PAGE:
Buying bonds can damage your wealth. Buying junk bonds…well, what does it say on the label? The buyers of the bonds issued last September by Phones4u have learned just how damaging these things can be, as the price went from £100 to £12 in a matter of days. As Joseph Cotterill noted, this was a Wile E Coyote moment, since the signs had been there for months that not all was hunky-dory at P4u.
Perhaps for the first time, the bondholders are reading the prospectus for the senior bonds and the accompanying pay-in-kind notes. These are peculiarly dangerous instruments: instead of a cash coupon, you get more and more notes, until the wonderful day when all the rolled-up paper is redeemed. Or, as in this case, not. Trading at £85 in August, they are now standing at, er, £3.
Like many P4u employees, the holders can’t see the funny side of the decision of the company’s owners, BC Partners, to pull the plug. BC is laughing all the way to the bank, since the proceeds of the bond offers went to finance a dividend which repaid the whole of its investment. In the private equity trade, this is called a “dividend recap”, replacing the owners’ capital with new debt. In this case, it took P4u’s debt from 2.2 times ebitda to 4 times, a level that leaves no room for error (and little cash for investment).
The network companies sensed financial weakness. They saw the chance to grab a fatter slice of the mobile pie, and (almost) all’s fair in love and business. O2 abruptly cancelled its contract in January. BC wrote off the value of the post-recap equity in May, when the long engagement of Carphone Warehouse and Dixons (a P4u retailer) was finally consummated. When Vodafone announced that it could live without P4u, the game was up and the company collapsed.
The bondholders are, understandably, trying to salvage something from the wreckage, mulling turning their useless debt back into new equity. They are also reaching for their lawyers. Should the management have hung up earlier to preserve cash? Did BC know, or at least suspect, more than the long list of risk factors disclosed in the prospectus?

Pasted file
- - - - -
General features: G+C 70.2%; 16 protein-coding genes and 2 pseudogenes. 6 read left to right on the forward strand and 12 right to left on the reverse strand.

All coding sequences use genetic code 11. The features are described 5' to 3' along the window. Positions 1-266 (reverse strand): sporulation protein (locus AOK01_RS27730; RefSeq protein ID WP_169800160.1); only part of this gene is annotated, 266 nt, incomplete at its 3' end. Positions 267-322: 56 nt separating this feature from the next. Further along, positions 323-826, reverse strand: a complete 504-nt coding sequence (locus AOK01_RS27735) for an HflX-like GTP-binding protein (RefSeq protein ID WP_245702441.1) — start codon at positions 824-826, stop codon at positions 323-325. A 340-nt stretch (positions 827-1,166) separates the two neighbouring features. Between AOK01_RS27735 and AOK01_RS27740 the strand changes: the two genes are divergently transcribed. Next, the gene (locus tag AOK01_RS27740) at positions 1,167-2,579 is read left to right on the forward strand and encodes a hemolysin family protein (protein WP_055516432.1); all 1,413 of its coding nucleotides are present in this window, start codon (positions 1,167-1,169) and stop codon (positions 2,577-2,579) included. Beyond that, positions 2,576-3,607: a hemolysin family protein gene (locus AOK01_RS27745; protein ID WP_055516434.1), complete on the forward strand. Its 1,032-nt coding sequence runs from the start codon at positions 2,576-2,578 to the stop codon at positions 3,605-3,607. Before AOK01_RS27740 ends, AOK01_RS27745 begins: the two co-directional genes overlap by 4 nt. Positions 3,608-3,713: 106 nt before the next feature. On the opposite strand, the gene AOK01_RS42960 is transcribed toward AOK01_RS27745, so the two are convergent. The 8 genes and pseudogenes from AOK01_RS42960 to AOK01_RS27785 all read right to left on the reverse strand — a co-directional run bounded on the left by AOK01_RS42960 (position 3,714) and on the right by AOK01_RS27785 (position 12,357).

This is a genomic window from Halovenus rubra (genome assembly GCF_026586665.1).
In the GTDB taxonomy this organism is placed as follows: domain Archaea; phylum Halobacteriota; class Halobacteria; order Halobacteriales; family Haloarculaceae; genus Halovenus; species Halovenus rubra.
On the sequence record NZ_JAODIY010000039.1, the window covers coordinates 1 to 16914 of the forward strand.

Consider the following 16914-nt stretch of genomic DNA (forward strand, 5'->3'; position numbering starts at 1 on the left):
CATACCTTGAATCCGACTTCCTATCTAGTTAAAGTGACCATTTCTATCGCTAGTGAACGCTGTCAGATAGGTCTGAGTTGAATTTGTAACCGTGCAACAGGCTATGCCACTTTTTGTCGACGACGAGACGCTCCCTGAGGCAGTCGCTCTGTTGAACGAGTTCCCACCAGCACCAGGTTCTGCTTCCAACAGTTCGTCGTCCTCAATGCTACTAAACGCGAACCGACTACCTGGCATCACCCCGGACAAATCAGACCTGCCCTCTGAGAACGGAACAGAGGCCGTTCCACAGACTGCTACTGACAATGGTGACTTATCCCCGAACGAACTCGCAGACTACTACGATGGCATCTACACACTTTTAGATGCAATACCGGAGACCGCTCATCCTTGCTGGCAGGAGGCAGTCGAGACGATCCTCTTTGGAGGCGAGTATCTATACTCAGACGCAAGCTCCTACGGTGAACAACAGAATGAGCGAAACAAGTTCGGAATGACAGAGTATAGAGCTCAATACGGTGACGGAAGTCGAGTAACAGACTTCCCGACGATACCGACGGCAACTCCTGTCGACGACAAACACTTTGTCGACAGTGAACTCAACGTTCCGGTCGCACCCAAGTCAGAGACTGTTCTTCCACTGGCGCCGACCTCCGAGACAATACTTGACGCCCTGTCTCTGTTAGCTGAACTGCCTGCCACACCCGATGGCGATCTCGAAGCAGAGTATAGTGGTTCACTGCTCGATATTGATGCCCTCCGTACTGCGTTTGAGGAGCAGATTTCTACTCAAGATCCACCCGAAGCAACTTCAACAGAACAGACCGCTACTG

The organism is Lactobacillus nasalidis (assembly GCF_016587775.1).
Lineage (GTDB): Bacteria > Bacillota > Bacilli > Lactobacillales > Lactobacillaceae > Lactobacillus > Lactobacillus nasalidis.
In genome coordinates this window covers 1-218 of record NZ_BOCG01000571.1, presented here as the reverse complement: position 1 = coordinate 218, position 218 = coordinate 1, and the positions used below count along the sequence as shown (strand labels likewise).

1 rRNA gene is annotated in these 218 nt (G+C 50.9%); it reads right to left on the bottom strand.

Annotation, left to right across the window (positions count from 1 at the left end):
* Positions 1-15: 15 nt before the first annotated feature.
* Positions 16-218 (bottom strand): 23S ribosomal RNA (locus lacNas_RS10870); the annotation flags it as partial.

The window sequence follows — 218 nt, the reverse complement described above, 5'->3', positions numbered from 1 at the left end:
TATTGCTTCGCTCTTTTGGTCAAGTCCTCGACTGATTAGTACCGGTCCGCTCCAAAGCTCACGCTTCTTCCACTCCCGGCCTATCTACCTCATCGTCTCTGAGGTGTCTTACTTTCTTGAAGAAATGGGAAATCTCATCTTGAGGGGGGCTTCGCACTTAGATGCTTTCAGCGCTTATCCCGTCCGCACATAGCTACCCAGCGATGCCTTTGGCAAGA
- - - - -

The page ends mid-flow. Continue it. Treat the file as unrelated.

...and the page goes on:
There’s many a billable hour here, but the real moral of the tale is that too many bonds in today’s climate offer miserable yields for potentially catastrophic risks. And does anyone read the small print?
How to keep the lights on
The boffins at National Grid must hope that Britain ‘s Indian summer lasts all the way to March. Those of us who believe that weather tends to balance out over time (remember the soaking spring?) suspect that there’s a price to pay this winter.
Even before the unplanned closure of four geriatric nuclear stations, Grid’s own forecast is for the margin of capacity over demand to fall below 7 per cent, and to little more than 2 per cent in 2015/16. Its novel solution is to call for volunteers; companies will be paid not to take juice at peak periods, either shutting down or making do with their own stand-by diesel power.
This power costs both the companies and the environment dear, but it reflects the desperate measures needed to keep the lights on. We’re here as a result of the cat’s-cradle of EU directives, successive government green initiatives, and the resulting reluctance of anyone to commit to new build.
A paper from the Global Warming Policy Forum, a climate-sceptic pressure group, spells this out in grim, if not exactly novel, detail. It recommends speeding up shale gas development, delaying compliance with the EU’s emissions directive and scrapping the carbon price floor, a levy that has the peverse effect of making it cheaper to burn coal than gas.
This is typical of the unintended consequences of an energy policy run by two political parties with opposing views on how to do it. Coming soon: so-called smart meters. Not so smart, since they don’t tell the washing machine to switch on only when the price of power drops to a level you’ve set. One day. maybe, but until then we must just hope that the weather bill for our everlasting summer doesn’t come in next winter.
This is my FT column from last Saturday